Woman's case draws Right to Life action

Woman's case draws Right to Life action

There are 88 comments on the La Crosse Tribune story from Aug 19, 2007, titled Woman's case draws Right to Life action. In it, La Crosse Tribune reports that:

The Wisconsin Right to Life organization weighed in Wednesday on a court case that seeks to end life-sustaining treatment for a La Crosse woman who must be kept sedated to keep her on a feeding tube. via La Crosse Tribune

Join the discussion below, or Read more at La Crosse Tribune.

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“It's about freedom of choice.”

Since: Jun 07

Mannasas Va.

#1 Aug 25, 2007
Looks like the nuts in the PLM have found the next "Terri Schiavo" to try to "save"....more like exploit for their own selfish agenda.
Bubba

Jupiter, FL

#2 Aug 25, 2007
If your brain isn't functioning well enough to tell you to eat, how do you know you want to live? There IS NO thought process.

It's the PLM that wants them to 'live'. No matter how poor their quality of life is. It is all about control and forcing ones beliefs on others. It's disturbing and not the foundation that our country was built upon.

Hopefully, she will pass in her sleep and not be subjected to the media circus that Terry was paraded past. I thought her parents were incredibly selfish to do that to her. She would have wanted to be remembered as the beautiful whole woman she was-not a pale, withered, shell of her former self. Beyond sad.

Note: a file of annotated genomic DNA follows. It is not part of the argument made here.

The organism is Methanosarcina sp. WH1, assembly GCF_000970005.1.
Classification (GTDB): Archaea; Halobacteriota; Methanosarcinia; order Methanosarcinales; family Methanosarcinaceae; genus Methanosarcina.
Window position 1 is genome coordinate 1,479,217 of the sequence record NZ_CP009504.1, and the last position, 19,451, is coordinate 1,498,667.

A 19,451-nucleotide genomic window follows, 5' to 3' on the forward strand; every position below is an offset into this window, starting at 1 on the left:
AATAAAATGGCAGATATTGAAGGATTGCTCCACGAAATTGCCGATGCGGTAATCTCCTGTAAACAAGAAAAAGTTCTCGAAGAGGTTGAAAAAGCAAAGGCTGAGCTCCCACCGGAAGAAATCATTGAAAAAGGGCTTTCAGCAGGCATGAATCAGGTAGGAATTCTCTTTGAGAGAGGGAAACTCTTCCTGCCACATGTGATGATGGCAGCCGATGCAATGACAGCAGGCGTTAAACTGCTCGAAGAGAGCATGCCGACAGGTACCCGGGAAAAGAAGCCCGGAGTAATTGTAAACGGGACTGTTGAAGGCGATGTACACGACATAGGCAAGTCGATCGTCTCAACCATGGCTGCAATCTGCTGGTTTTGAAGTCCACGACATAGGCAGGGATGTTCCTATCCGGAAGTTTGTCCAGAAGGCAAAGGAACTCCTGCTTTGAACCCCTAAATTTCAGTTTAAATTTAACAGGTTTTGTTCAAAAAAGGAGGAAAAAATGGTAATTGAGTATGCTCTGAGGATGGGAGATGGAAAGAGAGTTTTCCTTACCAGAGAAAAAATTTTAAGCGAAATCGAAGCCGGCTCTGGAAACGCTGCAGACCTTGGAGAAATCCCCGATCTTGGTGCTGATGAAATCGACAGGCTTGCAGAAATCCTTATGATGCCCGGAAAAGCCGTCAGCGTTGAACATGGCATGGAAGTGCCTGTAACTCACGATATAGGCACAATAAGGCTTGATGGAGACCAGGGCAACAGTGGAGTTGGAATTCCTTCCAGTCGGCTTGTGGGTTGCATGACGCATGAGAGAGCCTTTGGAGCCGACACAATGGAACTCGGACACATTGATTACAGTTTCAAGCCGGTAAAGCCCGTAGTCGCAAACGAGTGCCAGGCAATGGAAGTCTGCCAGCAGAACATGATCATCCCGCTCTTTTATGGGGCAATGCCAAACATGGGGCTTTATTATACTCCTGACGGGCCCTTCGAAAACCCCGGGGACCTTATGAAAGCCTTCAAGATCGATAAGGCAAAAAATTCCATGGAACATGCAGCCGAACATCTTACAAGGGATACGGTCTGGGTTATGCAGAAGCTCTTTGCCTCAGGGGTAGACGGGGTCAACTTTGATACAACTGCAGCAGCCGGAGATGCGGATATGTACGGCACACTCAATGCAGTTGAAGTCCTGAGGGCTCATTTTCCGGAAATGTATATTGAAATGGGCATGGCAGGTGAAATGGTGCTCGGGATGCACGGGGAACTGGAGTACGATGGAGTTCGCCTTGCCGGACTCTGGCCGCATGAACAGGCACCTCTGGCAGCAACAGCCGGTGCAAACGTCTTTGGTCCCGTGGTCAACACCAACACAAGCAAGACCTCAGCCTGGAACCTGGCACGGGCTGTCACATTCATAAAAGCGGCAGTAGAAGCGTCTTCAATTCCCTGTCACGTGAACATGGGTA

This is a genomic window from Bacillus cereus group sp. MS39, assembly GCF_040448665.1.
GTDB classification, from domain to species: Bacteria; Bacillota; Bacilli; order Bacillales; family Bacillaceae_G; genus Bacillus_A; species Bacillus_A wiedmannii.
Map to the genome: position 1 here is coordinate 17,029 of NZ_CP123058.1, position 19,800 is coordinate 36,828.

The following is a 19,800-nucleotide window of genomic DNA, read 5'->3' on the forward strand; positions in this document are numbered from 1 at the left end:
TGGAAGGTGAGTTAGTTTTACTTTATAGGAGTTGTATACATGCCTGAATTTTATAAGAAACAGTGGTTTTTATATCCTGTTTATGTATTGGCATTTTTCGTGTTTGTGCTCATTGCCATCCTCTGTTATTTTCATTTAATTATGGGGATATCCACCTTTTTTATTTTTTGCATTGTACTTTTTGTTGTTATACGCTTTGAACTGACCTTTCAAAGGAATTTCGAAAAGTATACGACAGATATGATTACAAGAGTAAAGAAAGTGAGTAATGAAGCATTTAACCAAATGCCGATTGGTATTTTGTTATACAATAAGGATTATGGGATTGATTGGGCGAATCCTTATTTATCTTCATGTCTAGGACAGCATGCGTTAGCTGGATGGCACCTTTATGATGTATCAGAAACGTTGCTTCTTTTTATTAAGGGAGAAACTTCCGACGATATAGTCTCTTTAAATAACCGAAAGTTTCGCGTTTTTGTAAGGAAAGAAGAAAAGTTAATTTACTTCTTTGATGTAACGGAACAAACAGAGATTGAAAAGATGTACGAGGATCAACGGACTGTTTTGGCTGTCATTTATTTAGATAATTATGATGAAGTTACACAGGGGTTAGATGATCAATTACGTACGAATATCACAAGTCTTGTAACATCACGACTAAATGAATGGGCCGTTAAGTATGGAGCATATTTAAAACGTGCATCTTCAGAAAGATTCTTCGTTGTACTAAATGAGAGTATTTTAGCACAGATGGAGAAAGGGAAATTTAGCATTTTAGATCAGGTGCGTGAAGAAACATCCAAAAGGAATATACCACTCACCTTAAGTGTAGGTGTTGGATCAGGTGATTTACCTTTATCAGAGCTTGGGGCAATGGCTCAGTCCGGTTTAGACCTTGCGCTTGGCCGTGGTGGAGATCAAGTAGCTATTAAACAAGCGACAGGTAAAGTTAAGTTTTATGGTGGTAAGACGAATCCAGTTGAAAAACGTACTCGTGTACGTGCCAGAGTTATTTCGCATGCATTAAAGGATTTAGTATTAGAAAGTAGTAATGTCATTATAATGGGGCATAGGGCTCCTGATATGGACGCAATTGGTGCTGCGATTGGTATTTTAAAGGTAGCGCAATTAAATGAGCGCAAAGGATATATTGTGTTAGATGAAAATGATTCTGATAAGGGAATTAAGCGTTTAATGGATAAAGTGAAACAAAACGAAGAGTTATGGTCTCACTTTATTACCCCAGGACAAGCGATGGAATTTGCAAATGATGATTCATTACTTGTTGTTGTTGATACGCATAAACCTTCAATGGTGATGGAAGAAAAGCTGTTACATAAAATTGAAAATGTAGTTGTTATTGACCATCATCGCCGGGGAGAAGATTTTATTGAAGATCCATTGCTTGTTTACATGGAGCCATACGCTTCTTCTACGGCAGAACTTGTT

james

AOL

#3 Aug 25, 2007
Alot of people with brain injured loved ones, usually want to isolate and hide their loved away from the rest of the world. They also might view them as nonpersons which is an inconvience of a disibility they the person wouldn't want to exist in. Neverthless, there some who treat their brain injured loved ones as living, breathing persons who is entitled to care, honor and respect. They have no problem with making them a member of their family and do everything they can to increase or to insure that person has some quality of life despite their serious medical condition.

Since: Oct 06

Location hidden

#4 Aug 25, 2007
Bubba wrote:
If your brain isn't functioning well enough to tell you to eat, how do you know you want to live? There IS NO thought process.
It's the PLM that wants them to 'live'. No matter how poor their quality of life is. It is all about control and forcing ones beliefs on others. It's disturbing and not the foundation that our country was built upon.